Or to put it in a more gracious way, maybe those bored English expats had simply settled in the wrong place for them. Perhaps a different village or town might have suited them much better.  There may have been work to occupy them, more things for their children to do, or maybe they would have behaved the same no matter where they were.

But can you just imagine, 20 or so stoned Spanish nationals, arriving in a sleepy English village, overtaking the pub on the green, disrupting the locals and fighting amongst themselves at the local Church fete?

Would it be tolerated?  By jove I don't think so!

 

DID YOU VISIT MANY PLACES IN SPAIN BEFORE DECIDING WHERE TO SETTLE.

IN RETROSPECT, DID YOU MAKE THE RIGHT CHOICE?

 

 



Like 5




5 Comments


SandrainAlgorfa said:
01 August 2014 @ 21:59

Love this Rosie. As you say, it would never be tolerated in England, so why should we expect the Spanish to put up with such behaviour. Okay, they're a very laid back race, but nobody should have to lay back that far, just because people don't do the research.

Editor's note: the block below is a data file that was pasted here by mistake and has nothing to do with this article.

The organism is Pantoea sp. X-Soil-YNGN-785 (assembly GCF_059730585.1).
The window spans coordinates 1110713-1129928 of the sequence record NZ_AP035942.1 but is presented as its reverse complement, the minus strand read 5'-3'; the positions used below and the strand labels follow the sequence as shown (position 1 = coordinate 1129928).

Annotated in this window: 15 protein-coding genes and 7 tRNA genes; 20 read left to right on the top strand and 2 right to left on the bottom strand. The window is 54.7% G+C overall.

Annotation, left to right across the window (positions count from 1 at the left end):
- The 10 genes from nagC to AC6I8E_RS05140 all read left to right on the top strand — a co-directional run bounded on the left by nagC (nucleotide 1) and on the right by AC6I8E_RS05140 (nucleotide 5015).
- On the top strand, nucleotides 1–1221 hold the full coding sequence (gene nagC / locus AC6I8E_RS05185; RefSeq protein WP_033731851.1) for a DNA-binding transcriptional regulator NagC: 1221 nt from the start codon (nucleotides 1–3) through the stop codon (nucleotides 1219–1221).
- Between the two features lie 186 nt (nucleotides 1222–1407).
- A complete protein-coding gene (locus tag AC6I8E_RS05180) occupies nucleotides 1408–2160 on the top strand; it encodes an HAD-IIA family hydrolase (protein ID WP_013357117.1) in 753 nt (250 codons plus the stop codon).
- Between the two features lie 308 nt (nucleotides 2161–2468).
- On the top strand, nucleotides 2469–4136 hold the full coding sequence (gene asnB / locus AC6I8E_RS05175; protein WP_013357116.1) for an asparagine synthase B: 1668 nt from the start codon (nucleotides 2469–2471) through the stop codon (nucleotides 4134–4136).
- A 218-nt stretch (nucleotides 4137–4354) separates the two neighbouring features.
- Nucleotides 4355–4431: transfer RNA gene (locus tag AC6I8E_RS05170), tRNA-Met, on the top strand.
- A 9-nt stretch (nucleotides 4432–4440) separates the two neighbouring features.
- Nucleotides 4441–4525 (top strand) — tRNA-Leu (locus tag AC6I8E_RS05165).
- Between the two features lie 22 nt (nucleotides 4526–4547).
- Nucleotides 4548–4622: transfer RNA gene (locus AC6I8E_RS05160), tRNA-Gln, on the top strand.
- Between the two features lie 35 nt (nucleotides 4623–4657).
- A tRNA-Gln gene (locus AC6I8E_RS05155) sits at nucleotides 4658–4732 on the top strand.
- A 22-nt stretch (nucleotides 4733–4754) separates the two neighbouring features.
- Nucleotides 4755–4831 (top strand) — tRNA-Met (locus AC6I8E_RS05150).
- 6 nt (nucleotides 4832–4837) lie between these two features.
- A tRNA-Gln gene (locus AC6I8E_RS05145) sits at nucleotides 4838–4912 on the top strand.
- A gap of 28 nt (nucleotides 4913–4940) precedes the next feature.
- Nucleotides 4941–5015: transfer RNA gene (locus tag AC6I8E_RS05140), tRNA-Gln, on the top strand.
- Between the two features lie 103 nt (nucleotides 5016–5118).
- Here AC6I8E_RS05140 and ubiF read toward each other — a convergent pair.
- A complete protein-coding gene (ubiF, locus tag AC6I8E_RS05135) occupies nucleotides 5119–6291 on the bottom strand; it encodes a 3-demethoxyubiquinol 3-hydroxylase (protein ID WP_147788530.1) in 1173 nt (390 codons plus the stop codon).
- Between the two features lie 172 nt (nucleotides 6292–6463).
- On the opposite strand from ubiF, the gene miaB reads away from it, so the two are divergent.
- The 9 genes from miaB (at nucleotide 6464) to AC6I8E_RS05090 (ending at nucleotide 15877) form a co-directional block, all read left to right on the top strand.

toolman2 said:
02 August 2014 @ 10:13

I have sat looking at this for ages and I can't find the civil words to express my disgust at those sort of people who call themselves British. I might try again later.


fazeress said:
03 August 2014 @ 09:02

I've just read your complete blog to date and enjoyed every minute. We too are living inland (40 Km's from Malaga) in a Spanish town with a small ish proportion of ex-pats (not all English) and love it. We have to try out our limited Spanish as very few locals speak English which I enjoy and we are 5 minutes drive from the centre in the Campo where it's peaceful and our nearest neighbours are the goat farm across the road (about 200 metres) and about the same distance to the right of us. However we are also 5 minutes walk from our two local bars and restaurants. Couldn't be better really. I'm looking forward to hearing more from you Rosie 😊


fazeress said:
03 August 2014 @ 09:02

I've just read your complete blog to date and enjoyed every minute. We too are living inland (40 Km's from Malaga) in a Spanish town with a small ish proportion of ex-pats (not all English) and love it. We have to try out our limited Spanish as very few locals speak English which I enjoy and we are 5 minutes drive from the centre in the Campo where it's peaceful and our nearest neighbours are the goat farm across the road (about 200 metres) and about the same distance to the right of us. However we are also 5 minutes walk from our two local bars and restaurants. Couldn't be better really. I'm looking forward to hearing more from you Rosie 😊


Liscky said:
03 August 2014 @ 11:17

As you know I just kind of landed and got stuck... I definitely would have benefited from a more thoughtful approach :D

Wonderful post as always!